Great post originally from Festering Femme on how to have sex with a survivor of sexual assault. I’ve received a few questions from survivors or people involved with survivors about having sex after assault and I really liked this post on the subject.
and just a general warning that this is not a universal guide with every survivor falling neatly into the patterns outlined below. survivors—and all people—deserve the courtesy of being treated as individuals with distinct needs and concerns; please do not read the following and assume you no longer need to engage in honest, open conversation with your sexual partner(s).
- don’t expect it of us. like, this is a given, absolutely, but between partners with varying experiences and sex drives… this has been a constant struggle for me in relationships. every person i’ve been in a relationship with could never fully reconcile that sex and a relationship were not inherently tied. our relationship did not give them a pass to intimacy. my lack of desire for intimacy for stretches of time would, to them, signify a failed relationship. that impression on their part in turn made me feel like a failure. that fucks up relationships. that fucked me up. whether or not you are a survivor, sex should never be expected of you. ever. and someone who believes they deserve that from you under any circumstances is a piece of shit.
- on that note, don’t plan sex. partners of mine have often tried to be seductive in saying things like, “i can’t wait to do this to you later tonight…” but, to me, that simply meant that it became an obligation for me. that made sex an obligation. and, therefore, it made sex undesirable. i would feel this pressure to perform for them rather than to engage in sex for my own pleasure and it became this thing where i would attempt to start for them but i could never fully commit because i felt pressured. not to say this is what my partner was intending. at all. but it affected me negatively.
- don’t make our kinks about our sexual trauma. yeah, me, personally? i really like being choked. a lot. but don’t ruin the pleasure of that by tying it into my trauma. is it your place to figure out the source of my kinks or is it your role as my partner to realize pleasure with me? we both know the answer to that. don’t “figure out” how your partner has been affected by their sexual trauma. what does your curiosity have to gain except for the make your partner feel dissected? partners have done that to me, and all it did was make me feel like personality was compartmentalized into pre- and post-rape.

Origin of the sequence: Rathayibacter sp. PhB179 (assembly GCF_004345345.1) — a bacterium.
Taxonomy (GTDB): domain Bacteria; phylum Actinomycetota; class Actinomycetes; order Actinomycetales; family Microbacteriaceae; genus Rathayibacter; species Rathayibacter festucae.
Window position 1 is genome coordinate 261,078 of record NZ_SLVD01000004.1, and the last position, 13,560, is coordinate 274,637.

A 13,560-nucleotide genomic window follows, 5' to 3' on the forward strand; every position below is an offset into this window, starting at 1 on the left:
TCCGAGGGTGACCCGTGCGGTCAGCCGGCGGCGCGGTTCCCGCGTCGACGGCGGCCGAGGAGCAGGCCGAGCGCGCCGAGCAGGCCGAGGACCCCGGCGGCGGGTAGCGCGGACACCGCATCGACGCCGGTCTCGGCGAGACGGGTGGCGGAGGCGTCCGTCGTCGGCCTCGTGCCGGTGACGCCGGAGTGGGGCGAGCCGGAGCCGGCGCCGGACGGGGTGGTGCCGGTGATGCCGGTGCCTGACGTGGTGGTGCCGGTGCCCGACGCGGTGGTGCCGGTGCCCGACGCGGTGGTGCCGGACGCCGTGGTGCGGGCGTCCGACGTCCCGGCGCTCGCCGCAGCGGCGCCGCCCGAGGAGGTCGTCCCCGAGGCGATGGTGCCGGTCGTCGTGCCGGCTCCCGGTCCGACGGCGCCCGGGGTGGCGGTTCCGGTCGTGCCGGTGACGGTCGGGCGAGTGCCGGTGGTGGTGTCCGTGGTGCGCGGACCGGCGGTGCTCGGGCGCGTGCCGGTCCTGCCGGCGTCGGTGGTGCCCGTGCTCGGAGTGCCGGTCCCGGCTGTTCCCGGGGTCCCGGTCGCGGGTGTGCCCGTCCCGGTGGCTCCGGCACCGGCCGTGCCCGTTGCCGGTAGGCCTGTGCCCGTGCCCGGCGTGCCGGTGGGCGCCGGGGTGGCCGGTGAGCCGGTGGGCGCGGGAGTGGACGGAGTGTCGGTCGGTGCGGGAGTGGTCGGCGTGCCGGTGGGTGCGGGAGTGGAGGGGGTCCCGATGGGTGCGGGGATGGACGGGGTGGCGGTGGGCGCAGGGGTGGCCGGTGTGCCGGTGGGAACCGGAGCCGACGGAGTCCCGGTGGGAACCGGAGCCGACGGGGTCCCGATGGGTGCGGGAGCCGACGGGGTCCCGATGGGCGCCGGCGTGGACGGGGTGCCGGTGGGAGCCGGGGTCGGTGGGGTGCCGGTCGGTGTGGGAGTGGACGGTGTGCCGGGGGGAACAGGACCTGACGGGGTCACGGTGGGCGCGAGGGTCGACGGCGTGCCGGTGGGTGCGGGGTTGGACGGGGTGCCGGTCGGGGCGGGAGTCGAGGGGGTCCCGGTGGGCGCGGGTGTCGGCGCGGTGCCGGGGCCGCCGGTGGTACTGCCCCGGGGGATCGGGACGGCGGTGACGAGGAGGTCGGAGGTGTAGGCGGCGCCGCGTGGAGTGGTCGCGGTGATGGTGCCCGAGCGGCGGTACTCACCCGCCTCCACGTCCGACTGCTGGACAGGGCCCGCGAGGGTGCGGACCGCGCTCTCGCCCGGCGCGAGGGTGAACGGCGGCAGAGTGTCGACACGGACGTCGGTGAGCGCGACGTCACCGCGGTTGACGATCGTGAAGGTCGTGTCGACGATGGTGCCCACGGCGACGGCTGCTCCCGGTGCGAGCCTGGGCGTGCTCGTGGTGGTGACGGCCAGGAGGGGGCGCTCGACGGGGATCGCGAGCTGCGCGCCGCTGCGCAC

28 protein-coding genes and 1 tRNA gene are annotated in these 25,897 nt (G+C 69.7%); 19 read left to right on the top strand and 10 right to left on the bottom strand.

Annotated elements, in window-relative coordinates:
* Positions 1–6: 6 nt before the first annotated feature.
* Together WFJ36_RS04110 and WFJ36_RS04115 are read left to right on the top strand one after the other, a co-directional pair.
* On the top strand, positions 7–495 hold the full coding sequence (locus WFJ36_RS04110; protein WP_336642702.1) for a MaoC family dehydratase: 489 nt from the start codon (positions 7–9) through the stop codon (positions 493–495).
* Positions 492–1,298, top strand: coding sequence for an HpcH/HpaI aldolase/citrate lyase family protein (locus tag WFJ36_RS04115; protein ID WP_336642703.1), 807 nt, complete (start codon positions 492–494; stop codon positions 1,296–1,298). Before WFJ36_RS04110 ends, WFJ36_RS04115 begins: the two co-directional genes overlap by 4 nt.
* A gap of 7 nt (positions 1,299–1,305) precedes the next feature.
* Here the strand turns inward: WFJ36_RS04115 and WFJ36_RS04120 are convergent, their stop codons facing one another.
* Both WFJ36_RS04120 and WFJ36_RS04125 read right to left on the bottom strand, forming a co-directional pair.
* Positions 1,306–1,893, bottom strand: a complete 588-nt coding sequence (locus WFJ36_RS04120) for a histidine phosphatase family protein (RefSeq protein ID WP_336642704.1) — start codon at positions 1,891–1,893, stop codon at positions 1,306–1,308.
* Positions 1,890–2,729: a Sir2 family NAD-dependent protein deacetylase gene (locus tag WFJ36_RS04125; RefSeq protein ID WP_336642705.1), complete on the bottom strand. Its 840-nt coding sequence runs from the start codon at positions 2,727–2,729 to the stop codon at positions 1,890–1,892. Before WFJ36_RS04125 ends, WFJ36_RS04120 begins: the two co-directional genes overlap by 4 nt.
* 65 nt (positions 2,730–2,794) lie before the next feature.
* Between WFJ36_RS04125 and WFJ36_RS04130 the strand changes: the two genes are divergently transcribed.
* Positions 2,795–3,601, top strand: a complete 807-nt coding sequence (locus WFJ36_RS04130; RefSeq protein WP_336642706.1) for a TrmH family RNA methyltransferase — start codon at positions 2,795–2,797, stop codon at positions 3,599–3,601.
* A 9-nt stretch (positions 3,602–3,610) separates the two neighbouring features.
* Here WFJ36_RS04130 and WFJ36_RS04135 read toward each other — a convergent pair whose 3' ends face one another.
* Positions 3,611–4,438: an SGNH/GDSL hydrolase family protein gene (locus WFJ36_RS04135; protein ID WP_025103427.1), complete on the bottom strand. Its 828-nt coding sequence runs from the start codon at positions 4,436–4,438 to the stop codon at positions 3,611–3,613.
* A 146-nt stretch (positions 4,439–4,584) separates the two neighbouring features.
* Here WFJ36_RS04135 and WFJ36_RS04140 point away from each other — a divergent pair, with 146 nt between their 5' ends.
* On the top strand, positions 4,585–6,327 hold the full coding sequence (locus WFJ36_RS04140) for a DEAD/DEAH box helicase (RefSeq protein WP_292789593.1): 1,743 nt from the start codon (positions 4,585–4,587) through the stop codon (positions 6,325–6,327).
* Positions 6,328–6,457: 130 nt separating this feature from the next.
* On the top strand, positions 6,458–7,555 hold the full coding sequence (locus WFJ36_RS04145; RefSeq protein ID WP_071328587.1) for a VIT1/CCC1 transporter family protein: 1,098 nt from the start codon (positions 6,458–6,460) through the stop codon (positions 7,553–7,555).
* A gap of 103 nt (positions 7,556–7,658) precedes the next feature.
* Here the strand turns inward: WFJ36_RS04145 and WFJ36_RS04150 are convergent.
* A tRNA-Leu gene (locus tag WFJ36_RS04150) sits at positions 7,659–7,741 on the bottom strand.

- validate us outside of our sex life. i have long felt that my worth is perceived by others as purely sexual, and this was horribly exacerbated by my assault. while i love feeling desired by my partners, if that is heavily emphasized over the other aspects of our relationship, i will withdraw. i will resent them for seeing my purely in that light, and i will often be triggered. even when having casual sex, or sex in any capacity without a committed relationship, respect is key. making me feel like a whole, full human rather than only your sex partner is vital to my comfort and feeling of safety.
- use a safe word. it can be as simple as “wait.” it doesn’t matter what the word is. its function is purely to remind us that we hold power over our sexual interactions and it will always stop if we want or need it to. when i begin the spiral and feel like sex is becoming less mine and purely yours, having a word to center us and bring us back together and to affirm my own control makes a world of difference.
*i have received asks about this in the past, and felt it made sense to share a general post to address some issues i have answered asks on. this does not mean that my issues are the issues of all survivors, or that non-survivors can’t share these issues with me. these are things that i have experienced and i have come to this understanding of them.
Do you have anything to add to this list? Tell us in the comments!